Perth Mint has an impressive coin edition commemorating the Chinese Zodiac Calendar and this year, they have unveiled their latest coin. According to the ancient 12 year Chinese lunar cycle 2019 is the Year of the Pig. The pig is also the last sign of the Chinese lunar calendar. However, it is not only honoured by the Chinese. The pig is also significant in other cultures around the world.
Pigs have been depicted in various forms ranging from the docile domesticated pigs to the fearsome wild boar. Regardless of the form that pigs are depicted in various cultures they all symbolise power, wealth and abundance.
To the Ancient Egyptians, the pig was the great mother. It was associated with Isis, the goddess of fertility and agriculture. Pigs were slaughtered and offered to the gods for an increase of the harvest and by childless women who wanted to children.
The Greeks also slaughtered pigs and offered them to Gaia who was the equivalent of Isis. They were also offered to Deter and Ares to increase the harvest. To the Greeks pigs were thought to have the intellect that is closest to humans.
The Celtic culture also valued pigs. They symbolised prosperity and strength. The pig appeared on money as far back as the 1st Century BC, when it was inscribed on the Celtic silver coin. Celtic lore associated pigs with fertility and abundance because of the rate they reproduce and the large numbers of their litters. Celts sacrificed pigs to the goddess Phaea and Ceridwen who were associated with fertility. The wild boar was associated with masculine power and it’s bristles were believed to possess magical powers. Wild boars were offered as a sacrifice before soldiers went into battle.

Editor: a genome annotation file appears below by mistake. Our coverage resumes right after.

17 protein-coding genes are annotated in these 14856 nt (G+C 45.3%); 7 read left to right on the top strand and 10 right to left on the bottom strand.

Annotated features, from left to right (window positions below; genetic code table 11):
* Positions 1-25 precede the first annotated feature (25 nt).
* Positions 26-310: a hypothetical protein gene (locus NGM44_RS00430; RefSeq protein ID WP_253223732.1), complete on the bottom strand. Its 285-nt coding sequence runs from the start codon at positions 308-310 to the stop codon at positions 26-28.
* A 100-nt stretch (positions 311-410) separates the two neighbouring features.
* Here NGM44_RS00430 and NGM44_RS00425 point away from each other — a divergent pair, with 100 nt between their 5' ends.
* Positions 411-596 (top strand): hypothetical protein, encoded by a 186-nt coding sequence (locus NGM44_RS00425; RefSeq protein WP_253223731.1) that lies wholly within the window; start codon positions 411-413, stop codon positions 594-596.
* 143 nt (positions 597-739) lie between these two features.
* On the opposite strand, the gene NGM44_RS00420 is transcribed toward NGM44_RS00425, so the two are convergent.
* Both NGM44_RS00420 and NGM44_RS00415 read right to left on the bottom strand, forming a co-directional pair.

The pig was regarded as the harbinger of rain by Native American tribes. They were important because rain is essential for a good harvest. Like the ancient Egyptians and the Celts native American tribes revered pigs because they were associated with fertility and abundance.
Coming back to the Chinese lunar cycle, the pig is a symbol of prosperity and luck. People born in 1923, 1935, 1947, 1959, 1971, 1983, 1995, 2007 and those who will be born in 2019 are ruled by the pig. The people born under this sign are considered as generous, loyal and honest. This could also mean that 2019 will be an auspicious year, especially for those born in the year of the pig.
The first series of the Chinese lunar calendar coins was launched In 1996 starting with the year of the mouse. Altogether the Chinese Zodiac has 12 animal signs and the pig is the last one. The first 12 years were called the Lunar I series. In 2008, the second series was launched. This 2019 Year of the Pig coin is the last in the Lunar II series. The coin features a domestic pig with beautiful foliage behind it. The Chinese character for pig is inscribed on the coin as well as the traditional ‘P’ for the Perth mint. There is an effigy of Queen Elizabeth II, the year, weight and fineness inscribed on the other side of the coin. The coin is struck from 99.99% gold and is issued as legal tender according to the Australian government’s Currency Act of 1965. The mint plans to make 388 proof coins which means they will be amongst the most sought after coins by coin collectors.